Tuesday, May 12, 2009

The Idiot, the forgiven, the reliance!

"Parents, they are clueless, if they would just listen to my advice then their relationship with their teenage student would be awesome."  One of many journal entries in 1993 that made me sound like, well, an idiot!  Looking back I can't believe the arrogance and "know-it-all" attitude I had as I was starting out in youth ministry.

I had some wonderful ideas of how to work with students and had great relationships with them.  I didn't like their parents very much; they were the "enemy" and something I had to deal with if I wanted to continue in youth ministry.

I remember the many times I thought I could teach parents how to parent. I spent weeks with students on trips, retreats, camps, and more.  To me, this time and title made me a professional. Every parent should seek my wisdom (of almost twelve months) and incorporate my ideas and techniques.  I was an Idiot!

It took almost six years for me to come to an understanding that youth ministry was about ministering to the family not just the student.  I started to look for opportunities to listen to parents not lecture them.  I spent hours eating, sharing and praying for parents as they opened their hearts and shared what they were experiencing with their child.  I heard many times the indirect accusation of the lack of support from the church and it's ministries.  My heart began to soften and then break.  I was guilty of not encouraging and supporting parents in the most difficult time of raising their children.  I asked God to forgive me and guide me in my next steps.  I felt lead to ask for "general" forgiveness from every parent I spoke with who was struggling.  Every retreat, camp and service I was invited to speak at would involve me sharing with parents and asking for forgiveness for the church and youth ministries that were not ministering to the family as a whole.  My ministry and opportunities changed and I grew as a pastor and a parent.  I had been forgiven.

The last ten-plus years of my ministry have been an attempt to partner with families and the ministry they must have.  More than 85% of all our volunteer leaders are now parents of teenagers.  We realize families, parents and students are busy, but we also realize that the "cool" college students don't understand teenagers; they are one or will compete with them (and most college students don't enjoy being "shown-up" by teenagers).  Parents are aware of the constant mood swings and the need every student has to find themselves and push the boundaries.  Without going into a great amount of detail we ask all volunteer leaders to serve in one area of weekly, bi-weekly or monthly.  We also recognize the desire of some students to not have parents serve in their ministry area (we may only have 25-30% of parents serve during the year).  To support parents we have offered Parent Coffee Houses with professional family counselors facilitating, one-day parent retreats, semester classes for parents, house groups, seminars, student-parent retreats, purity retreats (parent and student), family mission trips, family amusement park trips, and such.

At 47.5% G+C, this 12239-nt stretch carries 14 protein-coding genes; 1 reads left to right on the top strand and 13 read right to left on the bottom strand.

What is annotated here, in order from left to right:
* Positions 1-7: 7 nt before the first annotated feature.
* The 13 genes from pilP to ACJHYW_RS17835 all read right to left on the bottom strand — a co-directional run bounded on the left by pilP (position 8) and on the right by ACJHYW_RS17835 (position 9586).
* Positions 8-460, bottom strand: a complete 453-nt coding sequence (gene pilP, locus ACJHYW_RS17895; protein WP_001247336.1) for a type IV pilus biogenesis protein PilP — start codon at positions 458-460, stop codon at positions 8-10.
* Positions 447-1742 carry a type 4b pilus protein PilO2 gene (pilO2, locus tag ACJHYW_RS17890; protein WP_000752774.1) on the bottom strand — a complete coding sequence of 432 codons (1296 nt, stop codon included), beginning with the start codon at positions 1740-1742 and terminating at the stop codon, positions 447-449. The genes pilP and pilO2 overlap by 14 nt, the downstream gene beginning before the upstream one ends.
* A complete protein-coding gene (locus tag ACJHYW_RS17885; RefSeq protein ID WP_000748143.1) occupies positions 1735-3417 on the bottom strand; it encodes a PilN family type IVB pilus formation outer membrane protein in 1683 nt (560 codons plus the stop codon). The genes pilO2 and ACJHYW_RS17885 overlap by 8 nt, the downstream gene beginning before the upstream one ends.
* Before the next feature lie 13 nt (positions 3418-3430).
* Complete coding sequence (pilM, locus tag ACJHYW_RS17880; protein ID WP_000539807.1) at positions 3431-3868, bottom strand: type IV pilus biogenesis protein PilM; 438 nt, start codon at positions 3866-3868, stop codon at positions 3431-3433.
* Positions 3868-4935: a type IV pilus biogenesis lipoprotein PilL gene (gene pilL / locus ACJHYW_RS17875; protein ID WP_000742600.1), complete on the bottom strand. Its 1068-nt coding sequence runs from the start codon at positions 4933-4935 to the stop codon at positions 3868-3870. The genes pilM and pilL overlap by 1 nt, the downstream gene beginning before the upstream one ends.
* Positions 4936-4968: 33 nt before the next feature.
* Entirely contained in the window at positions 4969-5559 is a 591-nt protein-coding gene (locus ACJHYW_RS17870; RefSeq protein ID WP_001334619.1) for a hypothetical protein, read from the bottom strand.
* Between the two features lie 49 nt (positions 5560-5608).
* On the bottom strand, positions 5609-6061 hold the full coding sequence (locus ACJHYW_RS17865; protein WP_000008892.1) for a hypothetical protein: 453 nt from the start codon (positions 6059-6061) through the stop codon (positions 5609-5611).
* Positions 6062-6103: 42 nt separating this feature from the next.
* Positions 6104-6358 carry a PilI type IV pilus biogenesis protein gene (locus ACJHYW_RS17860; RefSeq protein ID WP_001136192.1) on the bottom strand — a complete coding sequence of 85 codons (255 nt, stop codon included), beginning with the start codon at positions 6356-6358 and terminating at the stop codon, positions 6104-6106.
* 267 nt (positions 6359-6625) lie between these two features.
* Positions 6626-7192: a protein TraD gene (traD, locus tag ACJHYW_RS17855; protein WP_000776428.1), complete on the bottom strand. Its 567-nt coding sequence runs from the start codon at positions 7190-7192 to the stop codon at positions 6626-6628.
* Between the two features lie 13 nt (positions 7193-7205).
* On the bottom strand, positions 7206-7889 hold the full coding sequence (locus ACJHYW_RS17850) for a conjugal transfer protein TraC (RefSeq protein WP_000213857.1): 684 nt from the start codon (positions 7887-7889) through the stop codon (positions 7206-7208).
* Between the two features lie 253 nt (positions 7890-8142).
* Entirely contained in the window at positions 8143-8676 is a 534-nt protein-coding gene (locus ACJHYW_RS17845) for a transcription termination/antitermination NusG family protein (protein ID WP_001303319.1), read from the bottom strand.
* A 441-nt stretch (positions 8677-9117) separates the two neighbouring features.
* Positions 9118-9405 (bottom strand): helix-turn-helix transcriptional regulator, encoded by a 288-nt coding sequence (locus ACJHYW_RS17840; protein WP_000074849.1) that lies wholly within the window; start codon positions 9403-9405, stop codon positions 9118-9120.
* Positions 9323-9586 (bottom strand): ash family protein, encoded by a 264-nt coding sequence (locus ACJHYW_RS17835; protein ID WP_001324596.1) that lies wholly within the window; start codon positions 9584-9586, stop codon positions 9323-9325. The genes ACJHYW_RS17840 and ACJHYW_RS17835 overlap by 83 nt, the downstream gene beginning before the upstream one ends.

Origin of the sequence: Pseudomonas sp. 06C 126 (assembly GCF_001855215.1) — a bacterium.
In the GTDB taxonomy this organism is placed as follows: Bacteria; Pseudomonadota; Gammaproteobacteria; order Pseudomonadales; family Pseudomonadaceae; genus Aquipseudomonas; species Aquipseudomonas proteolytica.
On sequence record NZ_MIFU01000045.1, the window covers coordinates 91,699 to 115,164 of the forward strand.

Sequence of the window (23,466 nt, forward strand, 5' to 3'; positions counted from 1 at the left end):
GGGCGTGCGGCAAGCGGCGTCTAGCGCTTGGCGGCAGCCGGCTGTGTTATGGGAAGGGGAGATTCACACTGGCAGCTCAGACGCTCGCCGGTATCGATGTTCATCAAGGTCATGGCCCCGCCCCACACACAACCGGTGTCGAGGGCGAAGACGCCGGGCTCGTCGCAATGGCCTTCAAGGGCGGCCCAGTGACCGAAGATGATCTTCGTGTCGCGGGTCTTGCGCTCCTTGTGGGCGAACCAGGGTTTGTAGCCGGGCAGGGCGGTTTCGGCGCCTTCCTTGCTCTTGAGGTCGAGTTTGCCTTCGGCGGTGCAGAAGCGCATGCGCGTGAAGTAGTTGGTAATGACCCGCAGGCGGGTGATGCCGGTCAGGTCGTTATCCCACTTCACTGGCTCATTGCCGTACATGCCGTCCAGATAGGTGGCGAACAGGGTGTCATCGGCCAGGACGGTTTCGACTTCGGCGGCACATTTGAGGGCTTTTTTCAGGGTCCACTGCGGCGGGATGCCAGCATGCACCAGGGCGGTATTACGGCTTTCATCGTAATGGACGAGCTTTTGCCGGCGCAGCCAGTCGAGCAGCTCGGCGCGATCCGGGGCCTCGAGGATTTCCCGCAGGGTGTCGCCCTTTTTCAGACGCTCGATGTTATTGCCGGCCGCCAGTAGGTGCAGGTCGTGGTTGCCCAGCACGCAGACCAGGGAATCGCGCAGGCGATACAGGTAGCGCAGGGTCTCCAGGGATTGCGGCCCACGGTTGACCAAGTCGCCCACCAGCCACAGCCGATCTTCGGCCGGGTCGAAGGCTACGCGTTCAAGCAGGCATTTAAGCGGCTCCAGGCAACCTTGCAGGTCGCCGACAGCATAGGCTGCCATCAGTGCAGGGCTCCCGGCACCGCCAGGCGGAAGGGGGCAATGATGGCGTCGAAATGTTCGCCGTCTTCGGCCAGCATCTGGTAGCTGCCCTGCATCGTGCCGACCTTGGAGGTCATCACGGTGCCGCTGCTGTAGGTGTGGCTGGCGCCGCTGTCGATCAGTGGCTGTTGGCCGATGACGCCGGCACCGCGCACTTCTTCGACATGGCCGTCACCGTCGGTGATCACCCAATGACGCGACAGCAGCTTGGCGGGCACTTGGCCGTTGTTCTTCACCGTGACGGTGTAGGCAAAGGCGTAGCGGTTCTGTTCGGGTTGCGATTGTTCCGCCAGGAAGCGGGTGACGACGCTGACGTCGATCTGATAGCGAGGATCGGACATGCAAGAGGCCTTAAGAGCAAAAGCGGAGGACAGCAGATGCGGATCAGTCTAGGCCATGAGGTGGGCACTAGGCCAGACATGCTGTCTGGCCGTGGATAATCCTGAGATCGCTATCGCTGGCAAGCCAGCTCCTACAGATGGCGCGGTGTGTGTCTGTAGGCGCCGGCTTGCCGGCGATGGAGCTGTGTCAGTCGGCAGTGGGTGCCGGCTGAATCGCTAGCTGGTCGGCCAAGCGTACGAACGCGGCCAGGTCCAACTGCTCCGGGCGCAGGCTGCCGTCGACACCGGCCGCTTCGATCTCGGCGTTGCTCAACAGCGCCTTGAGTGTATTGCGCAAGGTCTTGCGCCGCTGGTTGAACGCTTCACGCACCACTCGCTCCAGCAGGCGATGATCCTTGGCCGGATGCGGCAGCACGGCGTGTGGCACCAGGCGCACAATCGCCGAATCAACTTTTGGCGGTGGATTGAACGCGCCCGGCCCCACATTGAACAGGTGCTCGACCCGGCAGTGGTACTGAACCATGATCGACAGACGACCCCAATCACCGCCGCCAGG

My ministry really began to bear fruit when I focused on partnering with parents not making them targets.  Your commitment to the teenagers in your ministry can only be as strong as the commitment you make to the parents.  If you begin to focus on the family ministry and support parents, you will begin to have supporters and volunteers who really care about the ministry and you!  

EXTRA: Group Publishing has the Parent link Newsletter.  This is a wonderful resource that EVERY student ministry should provide!

EXTRA, EXTRA: when speaking with parents your best response often will be, "I'm sorry you are going through that, I don't have words to help, but I can pray for you," then PRAY for them at that moment.  Follow up with a note and try to find resources that can help.  Check our CPYU for additional resources that will encourage and help parents better understand the world their teenagers live in.

No comments: